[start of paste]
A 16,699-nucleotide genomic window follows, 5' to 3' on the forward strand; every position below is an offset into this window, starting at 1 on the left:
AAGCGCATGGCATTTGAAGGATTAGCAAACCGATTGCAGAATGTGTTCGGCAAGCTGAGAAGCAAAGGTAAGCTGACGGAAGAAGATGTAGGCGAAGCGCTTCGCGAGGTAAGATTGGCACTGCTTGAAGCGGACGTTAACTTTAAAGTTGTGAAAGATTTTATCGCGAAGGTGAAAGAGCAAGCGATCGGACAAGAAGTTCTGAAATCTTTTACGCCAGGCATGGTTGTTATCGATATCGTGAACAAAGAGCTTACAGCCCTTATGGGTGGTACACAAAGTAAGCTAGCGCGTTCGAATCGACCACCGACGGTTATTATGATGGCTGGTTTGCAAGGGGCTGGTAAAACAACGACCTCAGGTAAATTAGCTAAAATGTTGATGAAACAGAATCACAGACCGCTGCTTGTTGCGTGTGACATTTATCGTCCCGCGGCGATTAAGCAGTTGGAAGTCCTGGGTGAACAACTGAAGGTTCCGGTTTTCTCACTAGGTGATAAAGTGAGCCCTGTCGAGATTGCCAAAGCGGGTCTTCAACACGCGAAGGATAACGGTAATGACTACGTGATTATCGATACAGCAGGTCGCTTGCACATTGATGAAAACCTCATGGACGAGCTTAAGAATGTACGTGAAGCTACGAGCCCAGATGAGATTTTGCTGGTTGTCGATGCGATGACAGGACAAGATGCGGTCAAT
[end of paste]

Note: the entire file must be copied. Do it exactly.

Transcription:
A 16,699-nucleotide genomic window follows, 5' to 3' on the forward strand; every position below is an offset into this window, starting at 1 on the left:
AAGCGCATGGCATTTGAAGGATTAGCAAACCGATTGCAGAATGTGTTCGGCAAGCTGAGAAGCAAAGGTAAGCTGACGGAAGAAGATGTAGGCGAAGCGCTTCGCGAGGTAAGATTGGCACTGCTTGAAGCGGACGTTAACTTTAAAGTTGTGAAAGATTTTATCGCGAAGGTGAAAGAGCAAGCGATCGGACAAGAAGTTCTGAAATCTTTTACGCCAGGCATGGTTGTTATCGATATCGTGAACAAAGAGCTTACAGCCCTTATGGGTGGTACACAAAGTAAGCTAGCGCGTTCGAATCGACCACCGACGGTTATTATGATGGCTGGTTTGCAAGGGGCTGGTAAAACAACGACCTCAGGTAAATTAGCTAAAATGTTGATGAAACAGAATCACAGACCGCTGCTTGTTGCGTGTGACATTTATCGTCCCGCGGCGATTAAGCAGTTGGAAGTCCTGGGTGAACAACTGAAGGTTCCGGTTTTCTCACTAGGTGATAAAGTGAGCCCTGTCGAGATTGCCAAAGCGGGTCTTCAACACGCGAAGGATAACGGTAATGACTACGTGATTATCGATACAGCAGGTCGCTTGCACATTGATGAAAACCTCATGGACGAGCTTAAGAATGTACGTGAAGCTACGAGCCCAGATGAGATTTTGCTGGTTGTCGATGCGATGACAGGACAAGATGCGGTCAAT